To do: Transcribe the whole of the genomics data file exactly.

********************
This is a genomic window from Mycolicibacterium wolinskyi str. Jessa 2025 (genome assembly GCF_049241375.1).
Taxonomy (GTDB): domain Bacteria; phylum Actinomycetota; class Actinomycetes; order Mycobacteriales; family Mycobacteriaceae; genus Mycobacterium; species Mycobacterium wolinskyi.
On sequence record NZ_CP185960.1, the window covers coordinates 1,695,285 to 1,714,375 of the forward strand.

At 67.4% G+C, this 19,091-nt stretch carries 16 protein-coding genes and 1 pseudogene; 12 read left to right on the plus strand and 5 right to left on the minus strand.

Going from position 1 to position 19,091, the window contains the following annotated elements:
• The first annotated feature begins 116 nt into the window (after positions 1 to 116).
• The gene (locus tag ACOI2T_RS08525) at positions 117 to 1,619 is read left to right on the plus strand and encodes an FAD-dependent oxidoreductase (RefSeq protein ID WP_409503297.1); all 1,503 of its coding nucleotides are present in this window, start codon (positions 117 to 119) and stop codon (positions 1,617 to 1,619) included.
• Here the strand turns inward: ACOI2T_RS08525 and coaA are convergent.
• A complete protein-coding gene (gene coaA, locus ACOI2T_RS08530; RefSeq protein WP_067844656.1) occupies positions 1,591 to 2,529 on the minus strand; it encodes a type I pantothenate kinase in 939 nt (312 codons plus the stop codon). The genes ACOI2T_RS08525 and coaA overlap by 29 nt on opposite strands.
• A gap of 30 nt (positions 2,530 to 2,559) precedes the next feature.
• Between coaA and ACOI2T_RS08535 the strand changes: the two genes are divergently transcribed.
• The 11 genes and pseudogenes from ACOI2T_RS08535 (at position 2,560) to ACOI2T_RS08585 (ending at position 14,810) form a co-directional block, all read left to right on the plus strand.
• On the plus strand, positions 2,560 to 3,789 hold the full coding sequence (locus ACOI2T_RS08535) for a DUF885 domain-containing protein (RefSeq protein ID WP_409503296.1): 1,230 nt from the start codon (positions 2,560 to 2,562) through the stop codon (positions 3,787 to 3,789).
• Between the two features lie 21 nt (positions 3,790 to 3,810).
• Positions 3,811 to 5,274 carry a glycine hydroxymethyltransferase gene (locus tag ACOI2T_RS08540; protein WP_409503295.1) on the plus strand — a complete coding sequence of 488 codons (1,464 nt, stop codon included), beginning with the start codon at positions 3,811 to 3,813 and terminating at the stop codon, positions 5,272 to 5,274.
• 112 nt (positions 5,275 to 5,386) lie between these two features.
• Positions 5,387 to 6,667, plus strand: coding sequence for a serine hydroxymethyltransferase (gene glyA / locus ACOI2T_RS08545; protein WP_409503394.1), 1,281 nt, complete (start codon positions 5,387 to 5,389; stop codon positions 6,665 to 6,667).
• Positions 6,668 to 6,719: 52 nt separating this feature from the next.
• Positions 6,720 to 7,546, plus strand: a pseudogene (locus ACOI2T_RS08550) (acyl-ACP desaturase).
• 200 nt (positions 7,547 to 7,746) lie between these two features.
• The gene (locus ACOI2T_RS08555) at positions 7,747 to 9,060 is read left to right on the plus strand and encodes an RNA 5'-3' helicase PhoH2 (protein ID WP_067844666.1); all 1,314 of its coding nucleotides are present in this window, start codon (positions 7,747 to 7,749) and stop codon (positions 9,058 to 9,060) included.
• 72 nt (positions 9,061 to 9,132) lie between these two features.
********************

This is a genomic window from Mycolicibacterium wolinskyi str. Jessa 2025 (genome assembly GCF_049241375.1).
Taxonomy (GTDB): domain Bacteria; phylum Actinomycetota; class Actinomycetes; order Mycobacteriales; family Mycobacteriaceae; genus Mycobacterium; species Mycobacterium wolinskyi.
On sequence record NZ_CP185960.1, the window covers coordinates 1,695,285 to 1,714,375 of the forward strand.

At 67.4% G+C, this 19,091-nt stretch carries 16 protein-coding genes and 1 pseudogene; 12 read left to right on the plus strand and 5 right to left on the minus strand.

Going from position 1 to position 19,091, the window contains the following annotated elements:
• The first annotated feature begins 116 nt into the window (after positions 1 to 116).
• The gene (locus tag ACOI2T_RS08525) at positions 117 to 1,619 is read left to right on the plus strand and encodes an FAD-dependent oxidoreductase (RefSeq protein ID WP_409503297.1); all 1,503 of its coding nucleotides are present in this window, start codon (positions 117 to 119) and stop codon (positions 1,617 to 1,619) included.
• Here the strand turns inward: ACOI2T_RS08525 and coaA are convergent.
• A complete protein-coding gene (gene coaA, locus ACOI2T_RS08530; RefSeq protein WP_067844656.1) occupies positions 1,591 to 2,529 on the minus strand; it encodes a type I pantothenate kinase in 939 nt (312 codons plus the stop codon). The genes ACOI2T_RS08525 and coaA overlap by 29 nt on opposite strands.
• A gap of 30 nt (positions 2,530 to 2,559) precedes the next feature.
• Between coaA and ACOI2T_RS08535 the strand changes: the two genes are divergently transcribed.
• The 11 genes and pseudogenes from ACOI2T_RS08535 (at position 2,560) to ACOI2T_RS08585 (ending at position 14,810) form a co-directional block, all read left to right on the plus strand.
• On the plus strand, positions 2,560 to 3,789 hold the full coding sequence (locus ACOI2T_RS08535) for a DUF885 domain-containing protein (RefSeq protein ID WP_409503296.1): 1,230 nt from the start codon (positions 2,560 to 2,562) through the stop codon (positions 3,787 to 3,789).
• Between the two features lie 21 nt (positions 3,790 to 3,810).
• Positions 3,811 to 5,274 carry a glycine hydroxymethyltransferase gene (locus tag ACOI2T_RS08540; protein WP_409503295.1) on the plus strand — a complete coding sequence of 488 codons (1,464 nt, stop codon included), beginning with the start codon at positions 3,811 to 3,813 and terminating at the stop codon, positions 5,272 to 5,274.
• 112 nt (positions 5,275 to 5,386) lie between these two features.
• Positions 5,387 to 6,667, plus strand: coding sequence for a serine hydroxymethyltransferase (gene glyA / locus ACOI2T_RS08545; protein WP_409503394.1), 1,281 nt, complete (start codon positions 5,387 to 5,389; stop codon positions 6,665 to 6,667).
• Positions 6,668 to 6,719: 52 nt separating this feature from the next.
• Positions 6,720 to 7,546, plus strand: a pseudogene (locus ACOI2T_RS08550) (acyl-ACP desaturase).
• 200 nt (positions 7,547 to 7,746) lie between these two features.
• The gene (locus ACOI2T_RS08555) at positions 7,747 to 9,060 is read left to right on the plus strand and encodes an RNA 5'-3' helicase PhoH2 (protein ID WP_067844666.1); all 1,314 of its coding nucleotides are present in this window, start codon (positions 7,747 to 7,749) and stop codon (positions 9,058 to 9,060) included.
• 72 nt (positions 9,061 to 9,132) lie between these two features.